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Coast Guard battling against time, weather as divers join search 12 missing boaters

According to the Coast Guard, there are watertight areas of the boat where it’s possible someone could have survived.

PORT FOURCHON, La. — The US Coast Guard is battling the elements and the clock as the search for 12 missing crew members from the capsized Seacor Power continues Thursday.

The Coast Guard is hoping for a break in the weather so they can send divers into the capsized vessel and search for any survivors who could trapped in the boat.

"With the weather permitting, we anticipate that divers may be on scene today to conduct operations in support of the ongoing search and rescue effort," John Michelli, public affairs specialist for the US Coast Guard, said.

According to the Coast Guard, there are watertight areas of the boat where it’s possible someone could have survived, but at this point they have no evidence to show that's the case.

What We Know So Far

Six people rescued, one dead

One person was found dead and six people have been rescued so far, according to the Coast Guard Capt. Will Watson. Search and rescue operations are still underway for the remaining 12 crew members.

The Missing Crew Members

Authorities have not identified the 12 missing crew members or the one deceased crew member as of Thursday.

WWL-TV reporter Meg Farris spoke with Darra Morales, whose son Chaz Morales Sr. is a crane operator on the Seacor Power. She said that her son is not among the six people rescued.

Darra said Chaz was not supposed to be on the ship Tuesday. He had finished his two-week shift, but they needed help, and, with three children, he could always use the money.

Rescue Operations

The US Coast Guard and several good Samaritan vessels are assisting in search and rescue operations right now.

A Coast Guard Fast Response Cutter was on the scene within 30 minutes according to the USCG.

The following rescue crews are searching for the missing crew:

Capt. Watson noted that several civilians have reached out to offer their assistance both in the air and in the water.

The Current Forecast

Coast Guard search and rescue crews are hoping the weather calms down enough to allow a dive team to reach the capsized vessel.

On Thursday, wins were gusting around 30mph with rain falling. According to Meteorologist Payton Malone, the water will remain choppy today with 3-5 foot seas and the wind is expected to remain in the 25-30 mph range.

More storms are possible on Friday as well.

The Seacor Power

Capt. Watson confirmed that the capsized boat is the Seacor Power, a 129-foot commercial lift boat that left port around 1:30 p.m. and was headed for Main pass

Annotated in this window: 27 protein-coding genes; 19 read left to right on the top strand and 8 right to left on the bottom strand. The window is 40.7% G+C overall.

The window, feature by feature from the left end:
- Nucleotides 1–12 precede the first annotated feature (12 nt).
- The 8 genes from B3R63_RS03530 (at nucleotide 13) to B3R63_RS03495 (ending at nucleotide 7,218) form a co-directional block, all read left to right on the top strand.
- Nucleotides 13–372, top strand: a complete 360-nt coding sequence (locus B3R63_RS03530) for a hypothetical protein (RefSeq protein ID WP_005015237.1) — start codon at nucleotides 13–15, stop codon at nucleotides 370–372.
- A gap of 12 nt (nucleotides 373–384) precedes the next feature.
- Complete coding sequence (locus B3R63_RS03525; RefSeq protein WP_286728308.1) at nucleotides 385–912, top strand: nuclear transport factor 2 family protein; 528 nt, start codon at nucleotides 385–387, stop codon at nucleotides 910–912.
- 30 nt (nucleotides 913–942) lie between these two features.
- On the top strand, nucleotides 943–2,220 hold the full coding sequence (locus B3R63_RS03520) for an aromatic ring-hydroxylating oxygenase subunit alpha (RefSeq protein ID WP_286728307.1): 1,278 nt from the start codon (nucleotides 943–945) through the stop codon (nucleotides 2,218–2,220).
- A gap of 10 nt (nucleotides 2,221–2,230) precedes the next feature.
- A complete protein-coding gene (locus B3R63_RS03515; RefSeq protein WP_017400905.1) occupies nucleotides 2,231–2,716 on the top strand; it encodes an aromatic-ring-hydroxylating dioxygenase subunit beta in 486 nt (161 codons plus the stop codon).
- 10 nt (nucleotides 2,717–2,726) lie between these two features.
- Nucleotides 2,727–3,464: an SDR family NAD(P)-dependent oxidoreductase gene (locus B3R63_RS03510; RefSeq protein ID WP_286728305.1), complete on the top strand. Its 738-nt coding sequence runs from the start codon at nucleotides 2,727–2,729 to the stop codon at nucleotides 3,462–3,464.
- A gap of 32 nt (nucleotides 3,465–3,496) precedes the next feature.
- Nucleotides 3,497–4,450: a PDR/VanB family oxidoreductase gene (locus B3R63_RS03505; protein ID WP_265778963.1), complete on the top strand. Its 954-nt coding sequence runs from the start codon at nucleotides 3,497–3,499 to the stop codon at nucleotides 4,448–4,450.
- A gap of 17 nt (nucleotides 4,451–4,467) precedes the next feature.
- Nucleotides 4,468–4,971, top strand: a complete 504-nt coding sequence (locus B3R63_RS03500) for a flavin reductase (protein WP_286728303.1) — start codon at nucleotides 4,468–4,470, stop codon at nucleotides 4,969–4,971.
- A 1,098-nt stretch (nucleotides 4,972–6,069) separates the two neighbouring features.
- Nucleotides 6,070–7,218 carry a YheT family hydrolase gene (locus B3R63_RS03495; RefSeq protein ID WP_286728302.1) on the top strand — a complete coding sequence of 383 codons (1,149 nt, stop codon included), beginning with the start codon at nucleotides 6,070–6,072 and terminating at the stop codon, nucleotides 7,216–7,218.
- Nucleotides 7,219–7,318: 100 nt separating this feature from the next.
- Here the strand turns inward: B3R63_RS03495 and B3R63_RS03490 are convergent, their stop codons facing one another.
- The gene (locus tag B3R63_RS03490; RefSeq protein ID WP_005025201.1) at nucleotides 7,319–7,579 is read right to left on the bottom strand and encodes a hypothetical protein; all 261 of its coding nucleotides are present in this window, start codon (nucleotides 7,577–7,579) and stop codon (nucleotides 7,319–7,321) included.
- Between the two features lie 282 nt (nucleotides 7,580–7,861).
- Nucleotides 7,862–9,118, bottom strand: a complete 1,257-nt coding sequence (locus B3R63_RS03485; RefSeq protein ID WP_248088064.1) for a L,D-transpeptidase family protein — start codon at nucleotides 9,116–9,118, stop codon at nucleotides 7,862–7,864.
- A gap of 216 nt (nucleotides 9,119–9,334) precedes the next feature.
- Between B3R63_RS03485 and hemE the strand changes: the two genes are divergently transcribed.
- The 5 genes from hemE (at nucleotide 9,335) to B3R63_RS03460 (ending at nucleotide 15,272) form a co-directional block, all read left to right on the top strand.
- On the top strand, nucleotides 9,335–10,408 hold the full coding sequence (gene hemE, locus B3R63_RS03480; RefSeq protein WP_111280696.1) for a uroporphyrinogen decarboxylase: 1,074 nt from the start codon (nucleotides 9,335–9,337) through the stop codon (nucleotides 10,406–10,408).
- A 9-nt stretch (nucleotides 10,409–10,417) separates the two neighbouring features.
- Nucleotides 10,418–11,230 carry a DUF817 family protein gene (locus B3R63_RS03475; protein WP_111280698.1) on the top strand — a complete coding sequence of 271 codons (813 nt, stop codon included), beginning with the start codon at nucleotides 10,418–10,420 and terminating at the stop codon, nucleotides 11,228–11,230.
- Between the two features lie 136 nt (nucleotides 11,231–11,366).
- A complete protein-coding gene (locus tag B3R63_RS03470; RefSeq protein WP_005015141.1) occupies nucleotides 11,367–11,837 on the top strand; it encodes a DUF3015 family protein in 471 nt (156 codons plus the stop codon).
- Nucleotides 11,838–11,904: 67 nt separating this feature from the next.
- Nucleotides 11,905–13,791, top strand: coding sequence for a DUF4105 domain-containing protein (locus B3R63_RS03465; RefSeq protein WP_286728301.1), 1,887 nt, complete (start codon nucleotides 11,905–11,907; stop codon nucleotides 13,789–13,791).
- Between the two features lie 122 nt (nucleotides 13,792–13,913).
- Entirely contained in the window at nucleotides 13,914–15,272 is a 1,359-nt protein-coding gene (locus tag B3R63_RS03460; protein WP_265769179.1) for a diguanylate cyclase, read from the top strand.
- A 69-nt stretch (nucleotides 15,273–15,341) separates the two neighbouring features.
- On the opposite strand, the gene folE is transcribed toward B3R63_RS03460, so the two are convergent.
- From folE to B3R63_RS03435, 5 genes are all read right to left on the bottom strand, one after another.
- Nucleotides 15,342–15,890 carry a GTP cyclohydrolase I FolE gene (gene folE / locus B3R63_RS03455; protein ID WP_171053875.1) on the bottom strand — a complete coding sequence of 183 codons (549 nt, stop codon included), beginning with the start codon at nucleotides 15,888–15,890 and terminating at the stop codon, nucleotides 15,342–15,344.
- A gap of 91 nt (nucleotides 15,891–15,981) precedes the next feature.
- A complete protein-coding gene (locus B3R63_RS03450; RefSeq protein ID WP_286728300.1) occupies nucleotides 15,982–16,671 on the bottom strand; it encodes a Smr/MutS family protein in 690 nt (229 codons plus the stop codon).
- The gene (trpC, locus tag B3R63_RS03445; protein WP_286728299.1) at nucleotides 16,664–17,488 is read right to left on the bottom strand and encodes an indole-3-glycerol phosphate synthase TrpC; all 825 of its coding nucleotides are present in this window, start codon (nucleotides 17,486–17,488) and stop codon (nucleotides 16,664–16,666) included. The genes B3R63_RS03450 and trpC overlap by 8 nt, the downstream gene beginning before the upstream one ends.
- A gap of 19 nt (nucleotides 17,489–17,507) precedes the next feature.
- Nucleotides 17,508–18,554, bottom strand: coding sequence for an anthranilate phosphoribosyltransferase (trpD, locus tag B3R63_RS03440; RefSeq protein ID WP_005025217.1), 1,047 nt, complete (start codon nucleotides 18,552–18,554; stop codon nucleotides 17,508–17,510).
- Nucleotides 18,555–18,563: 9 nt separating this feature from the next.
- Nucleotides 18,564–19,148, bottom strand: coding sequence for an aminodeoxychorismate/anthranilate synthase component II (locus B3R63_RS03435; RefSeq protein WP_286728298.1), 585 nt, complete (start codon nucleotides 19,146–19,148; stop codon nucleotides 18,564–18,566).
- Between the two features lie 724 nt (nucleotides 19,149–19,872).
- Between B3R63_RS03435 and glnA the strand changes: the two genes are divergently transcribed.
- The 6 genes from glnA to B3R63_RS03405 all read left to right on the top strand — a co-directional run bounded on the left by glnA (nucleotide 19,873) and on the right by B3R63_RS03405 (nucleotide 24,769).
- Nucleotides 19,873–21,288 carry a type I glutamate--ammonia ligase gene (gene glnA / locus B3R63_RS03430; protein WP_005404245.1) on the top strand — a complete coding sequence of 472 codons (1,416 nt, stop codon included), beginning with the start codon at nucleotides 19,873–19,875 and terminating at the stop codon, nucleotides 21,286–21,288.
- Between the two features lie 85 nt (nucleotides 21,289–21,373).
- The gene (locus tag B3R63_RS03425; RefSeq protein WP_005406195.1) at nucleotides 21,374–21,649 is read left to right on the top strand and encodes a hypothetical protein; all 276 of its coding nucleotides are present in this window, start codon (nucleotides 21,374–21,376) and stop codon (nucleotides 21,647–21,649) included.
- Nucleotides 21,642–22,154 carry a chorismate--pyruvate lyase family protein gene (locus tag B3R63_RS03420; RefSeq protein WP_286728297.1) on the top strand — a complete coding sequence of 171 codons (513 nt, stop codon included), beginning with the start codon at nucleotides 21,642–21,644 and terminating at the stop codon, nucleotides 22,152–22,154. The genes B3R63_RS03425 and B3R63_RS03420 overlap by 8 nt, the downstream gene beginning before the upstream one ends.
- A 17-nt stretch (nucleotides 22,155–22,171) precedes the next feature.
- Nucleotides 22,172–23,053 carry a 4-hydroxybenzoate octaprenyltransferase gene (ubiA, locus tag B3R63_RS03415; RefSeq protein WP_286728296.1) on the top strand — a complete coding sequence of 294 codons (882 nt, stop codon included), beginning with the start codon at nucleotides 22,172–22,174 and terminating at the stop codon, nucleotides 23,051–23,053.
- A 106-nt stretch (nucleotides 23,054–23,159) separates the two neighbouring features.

Seacor put out a statement Wednesday morning saying they are working closely with the US Coast Guard.

"We are deeply saddened by the news of the vessel capsizing and are working closely with the US Coast Guard and local authorities to support all efforts to locate our valued team members and partners," The statement read. "We would like to thank the US Coast Guard and good Samaritan vessels for their immediate response as well as the brave individuals who have further supported our search and rescue efforts. Our hearts and prayers go out to everyone involved."

What is a lift boat?

Lift boats transform into offshore platforms. In the Gulf of Mexico, there are lots of these boats as they help support the oil and gas industry. According to Seacor’s website, the 129-foot Seacore Power vessel can work in depths up to 195 feet and has two cranes with 120-foot booms on each.

“They are mainly used for their cranes,” said Todd Michael, senior marine inspector for the U.S. Coast Guard. “It’s a big part of what they do offshore, lifting personnel, lifting goods, lifting offshore equipment onto rigs.”

The boat becomes a platform by dropping three legs down into the seafloor and those legs keep the platform steady while crews work.

“As those legs reach the seafloor, the platform begins to rise and those vessels can be stationary and do work offshore,” said Capt. Will Watson, with the U.S. Coast Guard.  

Where was the Seacor Power going?

The Seacor Power capsized about 7 miles into a 100-plus-mile trip from Port Fourchon to an oil platform on the other side of Louisiana’s bird-foot Mississippi River delta. 

Multiple sources with direct knowledge of the vessel’s business confirmed to WWL-TV that oil and gas company Talos Energy had hired the Seacor Marine vessel to shuttle equipment and other materials to a Talos oil platform in an area known as Main Pass.

The lift boat was on its way to provide additional space on the platform to perform work completing a drilled oil well.

RELATED: Seacor lift boat capsized on 100-mile journey to Talos platform

Credit: U.S. Coast Guard

Tuesday's Storm

According to WWL-TV's Chief Meteorologist Chris Franklin, winds hit upwards of 70 mph offshore with less wind resistance than a weather system finds on land. However, boaters we spoke with say winds reached around 200 mph during the worst parts of the storm.

Franklin said that a computer model estimated some wave heights at nearly 50 feet. A lack of buoys in that area prevents actual measurements and Franklin said that he thought that while the waves were very substantial, he doubted they hit 50 feet in height.